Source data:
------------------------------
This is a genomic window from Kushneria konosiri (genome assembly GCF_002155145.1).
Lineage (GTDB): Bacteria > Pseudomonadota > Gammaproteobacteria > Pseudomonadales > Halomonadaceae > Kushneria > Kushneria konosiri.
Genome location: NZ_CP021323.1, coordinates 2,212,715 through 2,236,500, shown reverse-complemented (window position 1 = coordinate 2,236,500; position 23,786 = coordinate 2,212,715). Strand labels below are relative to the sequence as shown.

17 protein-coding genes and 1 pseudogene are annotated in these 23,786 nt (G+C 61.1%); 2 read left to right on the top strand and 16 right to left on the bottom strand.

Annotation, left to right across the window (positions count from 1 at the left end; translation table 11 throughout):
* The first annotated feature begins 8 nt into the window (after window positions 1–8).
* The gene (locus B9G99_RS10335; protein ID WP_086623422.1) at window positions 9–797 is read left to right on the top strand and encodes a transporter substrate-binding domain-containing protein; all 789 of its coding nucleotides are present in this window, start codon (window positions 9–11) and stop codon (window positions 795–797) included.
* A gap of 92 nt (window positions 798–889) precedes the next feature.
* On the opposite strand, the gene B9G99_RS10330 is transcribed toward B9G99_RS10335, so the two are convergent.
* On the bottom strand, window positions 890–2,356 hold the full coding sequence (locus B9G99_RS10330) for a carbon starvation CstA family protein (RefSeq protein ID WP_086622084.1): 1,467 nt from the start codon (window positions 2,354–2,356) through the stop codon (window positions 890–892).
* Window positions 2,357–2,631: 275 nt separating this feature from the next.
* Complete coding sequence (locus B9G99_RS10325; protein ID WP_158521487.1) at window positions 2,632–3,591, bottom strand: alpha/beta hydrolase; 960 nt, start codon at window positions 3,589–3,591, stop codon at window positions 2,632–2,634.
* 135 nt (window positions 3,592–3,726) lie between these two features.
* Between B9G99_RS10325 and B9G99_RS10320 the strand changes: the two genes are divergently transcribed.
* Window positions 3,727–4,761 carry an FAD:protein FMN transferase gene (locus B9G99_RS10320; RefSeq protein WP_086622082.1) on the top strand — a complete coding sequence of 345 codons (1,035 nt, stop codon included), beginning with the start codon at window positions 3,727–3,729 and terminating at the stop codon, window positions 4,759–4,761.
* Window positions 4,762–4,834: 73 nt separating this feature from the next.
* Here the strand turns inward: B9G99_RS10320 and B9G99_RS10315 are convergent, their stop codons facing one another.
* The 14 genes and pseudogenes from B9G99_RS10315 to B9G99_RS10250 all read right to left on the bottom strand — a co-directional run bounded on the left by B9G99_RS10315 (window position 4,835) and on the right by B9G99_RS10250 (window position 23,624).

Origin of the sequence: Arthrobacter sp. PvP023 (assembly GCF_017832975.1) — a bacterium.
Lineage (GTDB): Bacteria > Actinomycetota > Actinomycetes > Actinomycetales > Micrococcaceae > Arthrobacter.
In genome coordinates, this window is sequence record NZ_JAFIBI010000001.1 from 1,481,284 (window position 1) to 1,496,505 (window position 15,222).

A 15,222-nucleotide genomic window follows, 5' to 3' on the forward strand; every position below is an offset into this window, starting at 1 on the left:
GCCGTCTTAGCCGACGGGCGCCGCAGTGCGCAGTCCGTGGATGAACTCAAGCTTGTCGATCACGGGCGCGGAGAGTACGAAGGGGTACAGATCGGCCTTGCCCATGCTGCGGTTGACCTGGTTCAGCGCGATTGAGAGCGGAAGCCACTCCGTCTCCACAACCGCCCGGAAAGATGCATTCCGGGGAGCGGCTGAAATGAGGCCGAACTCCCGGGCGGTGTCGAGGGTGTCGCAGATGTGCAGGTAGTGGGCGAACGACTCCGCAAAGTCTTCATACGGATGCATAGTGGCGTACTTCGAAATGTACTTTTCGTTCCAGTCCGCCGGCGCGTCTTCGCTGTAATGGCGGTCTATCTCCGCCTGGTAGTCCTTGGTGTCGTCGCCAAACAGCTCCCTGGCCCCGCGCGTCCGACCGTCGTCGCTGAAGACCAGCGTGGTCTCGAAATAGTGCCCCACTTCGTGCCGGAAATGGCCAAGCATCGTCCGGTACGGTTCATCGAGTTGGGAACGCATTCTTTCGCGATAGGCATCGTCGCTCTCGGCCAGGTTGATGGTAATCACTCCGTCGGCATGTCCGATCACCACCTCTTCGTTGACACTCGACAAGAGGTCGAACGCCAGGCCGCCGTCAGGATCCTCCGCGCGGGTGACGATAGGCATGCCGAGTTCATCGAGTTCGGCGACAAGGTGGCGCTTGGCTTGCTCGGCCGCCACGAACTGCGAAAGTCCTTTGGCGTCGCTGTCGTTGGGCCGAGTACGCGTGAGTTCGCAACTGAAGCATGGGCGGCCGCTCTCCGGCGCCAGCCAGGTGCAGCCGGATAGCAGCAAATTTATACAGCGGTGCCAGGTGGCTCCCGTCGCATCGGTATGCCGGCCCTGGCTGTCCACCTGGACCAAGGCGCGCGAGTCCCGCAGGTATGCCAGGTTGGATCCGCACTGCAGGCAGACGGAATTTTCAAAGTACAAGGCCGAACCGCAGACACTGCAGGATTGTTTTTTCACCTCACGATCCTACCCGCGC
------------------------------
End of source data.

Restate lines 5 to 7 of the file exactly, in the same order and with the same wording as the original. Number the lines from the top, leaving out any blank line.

Annotation, left to right across the window (positions count from 1 at the left end; translation table 11 throughout):
* The first annotated feature begins 8 nt into the window (after window positions 1–8).
* The gene (locus B9G99_RS10335; protein ID WP_086623422.1) at window positions 9–797 is read left to right on the top strand and encodes a transporter substrate-binding domain-containing protein; all 789 of its coding nucleotides are present in this window, start codon (window positions 9–11) and stop codon (window positions 795–797) included.